“How did you live without your parents?” asked Sophia. “How did you go and explore places that your parents never had the time to tell you about?” Sophia thought that Elsa was so brave to be able to do all those things on her own.

Throughout the next day, Elsa showed Sophia the forest and introduced her to her animal buddies. A great adventure it was for Sophia to meet Elsa’s friends the bats and alligators!

After they headed to the castle, Sophia took her friend to see the “Jewel Room.” Elsa was amazed to see all these jewels sparkle. “I must look for my own jewels in caves and tunnels,” she thought to herself.

Being hungry by noon, they went to eat. Sophia gave Elsa a plate of chicken, and Elsa thought, “What is this? I won’t eat this!”

“It’s chicken, Elsa; it’s yummy,” said Sophia.

“Oh, no! I can’t eat my friend!!” Elsa said.

Elsa was sad and angry, so she ran to the forest, thinking her friend was bad and cruel for eating chicken. Sophia felt down; she apologized to her friend and promised not to eat chicken again. She also tried to explain to her that there’s nothing wrong or bad in eating chicken, that bad people do more hurtful stuff than that. She told her about the people she saw once in the castle dungeon.

“Would you like to come with me? I’ll show you the really bad people,” Sophia said, as they went to the castle dungeon.

Elsa was afraid. Angry, inhumane-looking people sitting in small places, she thought to herself. Others were quiet and seemed to be harmless; they had no anger in their eyes. Sophia told Elsa not to believe the innocent-looking ones; they’d rip out her heart!

“You’ve got to get out of here!!” a woman shouted.

“You seem like a kind woman; what have you done to be in this awful and miserable place?” Elsa asked.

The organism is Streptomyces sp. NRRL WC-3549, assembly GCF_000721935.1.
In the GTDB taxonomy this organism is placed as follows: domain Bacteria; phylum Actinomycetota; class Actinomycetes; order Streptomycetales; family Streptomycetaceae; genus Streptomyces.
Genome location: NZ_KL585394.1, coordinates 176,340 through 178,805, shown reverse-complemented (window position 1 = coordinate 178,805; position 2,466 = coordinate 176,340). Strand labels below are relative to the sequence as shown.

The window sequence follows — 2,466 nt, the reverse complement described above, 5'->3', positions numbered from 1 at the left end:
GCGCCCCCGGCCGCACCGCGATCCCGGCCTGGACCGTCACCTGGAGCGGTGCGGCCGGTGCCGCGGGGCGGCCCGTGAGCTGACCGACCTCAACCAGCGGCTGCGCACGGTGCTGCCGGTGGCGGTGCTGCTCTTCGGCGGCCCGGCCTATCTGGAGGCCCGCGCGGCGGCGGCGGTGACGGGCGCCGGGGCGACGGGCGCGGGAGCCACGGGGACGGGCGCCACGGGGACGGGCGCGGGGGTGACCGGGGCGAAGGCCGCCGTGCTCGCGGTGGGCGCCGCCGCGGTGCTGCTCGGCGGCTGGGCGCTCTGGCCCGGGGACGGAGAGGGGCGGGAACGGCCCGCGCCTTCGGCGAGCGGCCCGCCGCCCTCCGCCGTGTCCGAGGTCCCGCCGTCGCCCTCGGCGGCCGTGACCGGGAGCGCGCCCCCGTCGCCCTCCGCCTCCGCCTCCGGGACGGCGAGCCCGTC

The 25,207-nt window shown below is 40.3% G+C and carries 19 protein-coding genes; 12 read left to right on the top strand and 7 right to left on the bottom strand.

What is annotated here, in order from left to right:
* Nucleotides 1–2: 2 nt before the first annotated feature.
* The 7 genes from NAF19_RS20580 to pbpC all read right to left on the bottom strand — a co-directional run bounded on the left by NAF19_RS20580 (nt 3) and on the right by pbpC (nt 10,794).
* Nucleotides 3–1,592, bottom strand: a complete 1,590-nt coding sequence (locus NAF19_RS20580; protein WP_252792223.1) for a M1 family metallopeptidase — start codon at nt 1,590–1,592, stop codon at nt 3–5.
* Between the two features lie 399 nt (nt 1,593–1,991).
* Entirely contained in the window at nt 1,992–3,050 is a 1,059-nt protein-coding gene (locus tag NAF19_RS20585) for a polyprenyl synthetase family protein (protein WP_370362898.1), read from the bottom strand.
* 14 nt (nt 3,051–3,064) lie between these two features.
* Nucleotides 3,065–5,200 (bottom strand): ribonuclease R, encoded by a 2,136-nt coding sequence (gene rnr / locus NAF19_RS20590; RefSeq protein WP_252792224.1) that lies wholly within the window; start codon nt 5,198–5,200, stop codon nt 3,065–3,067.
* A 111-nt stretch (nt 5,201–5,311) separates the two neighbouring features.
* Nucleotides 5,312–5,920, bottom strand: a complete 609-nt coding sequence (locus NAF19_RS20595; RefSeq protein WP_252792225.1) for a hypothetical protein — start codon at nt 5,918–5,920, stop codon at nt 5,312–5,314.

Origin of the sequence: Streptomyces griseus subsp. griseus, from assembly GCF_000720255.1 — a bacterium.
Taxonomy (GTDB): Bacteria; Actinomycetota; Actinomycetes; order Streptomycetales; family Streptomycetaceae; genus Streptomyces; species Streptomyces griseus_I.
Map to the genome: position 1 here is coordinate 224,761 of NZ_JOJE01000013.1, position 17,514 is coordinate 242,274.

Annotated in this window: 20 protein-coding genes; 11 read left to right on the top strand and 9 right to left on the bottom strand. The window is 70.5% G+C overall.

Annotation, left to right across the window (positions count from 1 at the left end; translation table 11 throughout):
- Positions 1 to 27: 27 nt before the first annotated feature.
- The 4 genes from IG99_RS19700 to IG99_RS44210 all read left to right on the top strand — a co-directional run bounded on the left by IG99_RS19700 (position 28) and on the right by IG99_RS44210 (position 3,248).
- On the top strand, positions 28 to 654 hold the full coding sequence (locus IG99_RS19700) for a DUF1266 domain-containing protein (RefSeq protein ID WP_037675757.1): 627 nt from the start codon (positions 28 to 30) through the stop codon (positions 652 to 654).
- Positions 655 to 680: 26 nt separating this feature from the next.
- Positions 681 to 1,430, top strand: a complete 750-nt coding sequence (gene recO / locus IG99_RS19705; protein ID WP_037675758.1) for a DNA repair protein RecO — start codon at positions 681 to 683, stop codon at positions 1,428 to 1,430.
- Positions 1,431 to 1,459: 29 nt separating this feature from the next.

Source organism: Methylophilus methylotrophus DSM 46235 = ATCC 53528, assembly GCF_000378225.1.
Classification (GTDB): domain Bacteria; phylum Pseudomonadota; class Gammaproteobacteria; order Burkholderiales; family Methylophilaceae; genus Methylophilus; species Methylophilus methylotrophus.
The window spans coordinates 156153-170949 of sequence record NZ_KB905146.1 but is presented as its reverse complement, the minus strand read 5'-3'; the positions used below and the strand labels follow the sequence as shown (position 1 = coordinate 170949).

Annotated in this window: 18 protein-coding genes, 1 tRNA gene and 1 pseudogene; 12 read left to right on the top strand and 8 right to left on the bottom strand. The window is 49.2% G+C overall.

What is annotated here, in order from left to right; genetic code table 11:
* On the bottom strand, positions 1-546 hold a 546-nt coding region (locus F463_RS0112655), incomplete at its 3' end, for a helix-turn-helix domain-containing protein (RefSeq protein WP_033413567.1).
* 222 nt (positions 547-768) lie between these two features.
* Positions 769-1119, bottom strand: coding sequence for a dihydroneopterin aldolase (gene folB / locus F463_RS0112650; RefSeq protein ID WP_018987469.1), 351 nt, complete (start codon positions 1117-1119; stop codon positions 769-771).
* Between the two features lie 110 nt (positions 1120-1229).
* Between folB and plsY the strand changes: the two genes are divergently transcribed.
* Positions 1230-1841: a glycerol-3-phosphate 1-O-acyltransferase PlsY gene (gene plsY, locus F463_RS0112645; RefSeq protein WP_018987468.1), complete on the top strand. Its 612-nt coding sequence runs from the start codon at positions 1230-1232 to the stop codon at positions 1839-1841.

“Nothing, nothing at all!!” answered the woman.

“Please, tell us your story . . .” Elsa said.

“Well, my husband and I lived on a beautiful island a long time ago. We had a baby girl; I made her a seashell necklace and put it around her neck; it was beautiful. I also made one for myself, but hers was more beautiful than mine.” The woman was quiet for a while then said, “But we were taken away by the king’s guards and never saw her again . . .”

“Oh, what a terrible thing! What did your daughter look like?” asked Elsa.

“She looked like you,” the woman said.

“ME?!” Elsa wondered.

“Yes, you. Blonde hair, white skin, red lips. She just looked so pretty,” the woman said sadly.

“Well, is there anything that tells us who she could be?” asked Elsa.

“Yes, she had a flower-like birthmark,” the woman in the dungeon said.

“Where?” Elsa asked.

“At the back of her neck,” the woman said.

“Wait, I have one!” Elsa said.

“Are you trying to say I’m your mother?” the woman said.

“Kind of . . .” Elsa said.

Elsa was shocked; Sophia asked her if she was fine. Elsa told her that she was okay but wanted to find out what happened. Sophia asked the woman about her name.

“Isabella,” the woman said.

“Okay, Isabella, listen: I’m pretty sure Elsa is your daughter . . .” said Sophia.

“I don’t know . . . she seems to be quite like her,” said the woman.

“I’ll try to help you find out why you’re here.”

“I know why I’m here. It’s the Magical Key. . . . We own a Magical Key that leads to a Magical World; that’s why your father, the king, locked us up, because we don’t want to tell him where the key is,” said the woman.